Can you handle LOHAN's substantial globes?
We invite you to tackle spaceplane launch poser
The matter of our LOHAN's substantial globes has kicked off a right old debate among you, our beloved readers, as rival viewpoints on just how to launch the Vulture 2 aircraft from beneath helium-filled funbags battle for our attention.
To recap, we need to work out just how to launch our audacious Low Orbit High Altitude Navigator spaceplane from beneath helium balloons in as vertical an attitude as possible, and without ending up with a wrecked aircraft.
Our instinct is to go with a single balloon, and the simplest set-up possible. This would consist of an extended launch boom or gantry with the Vulture 2 at the end, and the whole thing counter-weighted to maintain equilibrium.
However, a quick beer mat sketch revealed a few potential problems with this. Here's our initial graphic of the idea, shown roughly to scale:
The balloon diameter is based on pumping in 8 cubic metres of helium at ground level, enough to lift around 5-6 kg (11-13 pounds) with a good rate of climb. The Vulture 2's wingspan is 2 metres (6,5ft). As you can see, to achieve a launch trajectory of 5° from vertical, and thereby missing the balloon, the main payload has to be some way below the balloon.
Similarly, the launch boom is improbably extended out from the main payload. This configuration is highly susceptible to wind action, and in any case we're pretty well convinced it's too heavy to be within safe and legal weight limits.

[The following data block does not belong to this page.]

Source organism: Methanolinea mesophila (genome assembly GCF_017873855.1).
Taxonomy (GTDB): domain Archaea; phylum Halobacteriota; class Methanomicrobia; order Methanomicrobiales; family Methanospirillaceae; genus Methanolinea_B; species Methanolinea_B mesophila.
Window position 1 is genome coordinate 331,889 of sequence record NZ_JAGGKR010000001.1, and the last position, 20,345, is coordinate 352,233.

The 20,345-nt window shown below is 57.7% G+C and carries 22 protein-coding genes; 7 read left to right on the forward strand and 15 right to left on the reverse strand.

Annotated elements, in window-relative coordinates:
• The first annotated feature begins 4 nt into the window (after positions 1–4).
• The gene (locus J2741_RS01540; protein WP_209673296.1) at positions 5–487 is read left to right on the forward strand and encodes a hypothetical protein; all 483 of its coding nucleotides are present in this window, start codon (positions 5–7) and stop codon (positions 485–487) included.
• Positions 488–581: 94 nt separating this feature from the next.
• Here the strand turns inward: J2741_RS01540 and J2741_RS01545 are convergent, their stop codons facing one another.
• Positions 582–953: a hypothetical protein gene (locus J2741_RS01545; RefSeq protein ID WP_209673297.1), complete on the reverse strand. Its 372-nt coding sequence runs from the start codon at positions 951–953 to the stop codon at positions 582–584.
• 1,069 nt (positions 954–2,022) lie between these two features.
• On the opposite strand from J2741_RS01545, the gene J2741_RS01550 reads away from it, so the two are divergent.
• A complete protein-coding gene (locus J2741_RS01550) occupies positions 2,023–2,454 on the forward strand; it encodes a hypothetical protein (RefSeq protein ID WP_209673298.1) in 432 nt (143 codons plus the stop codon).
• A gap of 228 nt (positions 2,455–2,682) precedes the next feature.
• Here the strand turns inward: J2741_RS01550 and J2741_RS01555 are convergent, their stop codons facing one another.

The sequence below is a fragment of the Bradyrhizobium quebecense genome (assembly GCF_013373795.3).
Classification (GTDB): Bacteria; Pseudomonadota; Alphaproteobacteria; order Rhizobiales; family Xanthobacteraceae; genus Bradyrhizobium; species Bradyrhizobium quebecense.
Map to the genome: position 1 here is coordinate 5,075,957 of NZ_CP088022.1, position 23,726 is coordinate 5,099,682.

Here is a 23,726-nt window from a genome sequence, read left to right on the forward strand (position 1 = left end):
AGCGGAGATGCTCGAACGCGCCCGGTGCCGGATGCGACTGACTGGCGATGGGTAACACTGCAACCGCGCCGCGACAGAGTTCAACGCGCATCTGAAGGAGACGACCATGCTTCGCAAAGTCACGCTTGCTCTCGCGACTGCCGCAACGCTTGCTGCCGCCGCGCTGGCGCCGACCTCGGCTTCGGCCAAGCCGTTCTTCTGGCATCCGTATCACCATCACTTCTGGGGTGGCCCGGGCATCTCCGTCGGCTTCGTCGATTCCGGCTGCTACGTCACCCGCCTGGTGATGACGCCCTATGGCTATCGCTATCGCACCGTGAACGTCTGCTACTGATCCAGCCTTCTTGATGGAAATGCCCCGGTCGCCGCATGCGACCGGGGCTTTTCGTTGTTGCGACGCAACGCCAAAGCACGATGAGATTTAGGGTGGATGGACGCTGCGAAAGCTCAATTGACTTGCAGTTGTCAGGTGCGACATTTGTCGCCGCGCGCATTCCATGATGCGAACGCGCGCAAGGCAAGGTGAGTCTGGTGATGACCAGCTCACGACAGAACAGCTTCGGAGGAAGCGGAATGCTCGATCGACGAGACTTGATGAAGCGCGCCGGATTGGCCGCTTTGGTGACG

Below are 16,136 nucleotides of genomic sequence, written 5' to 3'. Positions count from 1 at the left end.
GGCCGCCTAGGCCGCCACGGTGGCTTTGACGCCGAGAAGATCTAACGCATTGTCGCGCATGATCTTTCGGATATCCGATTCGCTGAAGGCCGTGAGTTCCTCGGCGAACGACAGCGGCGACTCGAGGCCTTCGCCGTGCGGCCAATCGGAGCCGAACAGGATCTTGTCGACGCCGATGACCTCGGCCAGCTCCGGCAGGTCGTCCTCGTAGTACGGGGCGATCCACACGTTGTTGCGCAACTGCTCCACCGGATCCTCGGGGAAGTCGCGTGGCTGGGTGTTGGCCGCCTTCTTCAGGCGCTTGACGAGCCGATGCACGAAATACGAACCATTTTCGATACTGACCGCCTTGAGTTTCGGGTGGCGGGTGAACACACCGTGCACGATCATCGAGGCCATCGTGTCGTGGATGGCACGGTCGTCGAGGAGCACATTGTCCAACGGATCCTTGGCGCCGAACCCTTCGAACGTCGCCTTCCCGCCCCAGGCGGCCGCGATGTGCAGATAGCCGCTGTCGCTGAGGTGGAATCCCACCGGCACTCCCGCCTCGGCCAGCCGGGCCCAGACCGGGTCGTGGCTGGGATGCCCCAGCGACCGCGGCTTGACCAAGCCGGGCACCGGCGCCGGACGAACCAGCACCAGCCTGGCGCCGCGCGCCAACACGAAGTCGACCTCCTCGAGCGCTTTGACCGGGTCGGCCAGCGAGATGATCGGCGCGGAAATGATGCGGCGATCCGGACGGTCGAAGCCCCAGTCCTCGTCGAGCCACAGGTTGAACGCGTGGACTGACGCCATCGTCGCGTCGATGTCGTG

The matter of weight is crucial. The balloon has to lift itself (1.5kg in the case of our PARIS project), the recovery parachute (around 500g, just over 1 pound, not shown), the main payload (unkown in the case of LOHAN) and the aircraft.
The total weight of all this has obviously has to be as light as possible, and must fall within the prescribed limits including the Vulture 2, in case the launch fails and the aircraft has to return to terra firma with the main payload. Call the total 5kg maximum, for cash.
Well, plenty of you evidently have ideas as how the thing can be done, and a lot of your suggestions include multiple balloons. We're keeping an open mind, and invite you to submit rough sketches of your cunning plans.
We'll have a look, knock together a round-up of the best ideas for perusal by your fellow experts, and take it from there. If your concept is particularly excellent, or indeed the one we finally run with, we'll award you a highly exclusive piece of Special Projects Bureau merchandise.
Email your sketches to me here. Include as much detail as possible, but don't worry too much about the quality – we'll knock 'em into shape here at the SPB fab bunker. Get to it... ®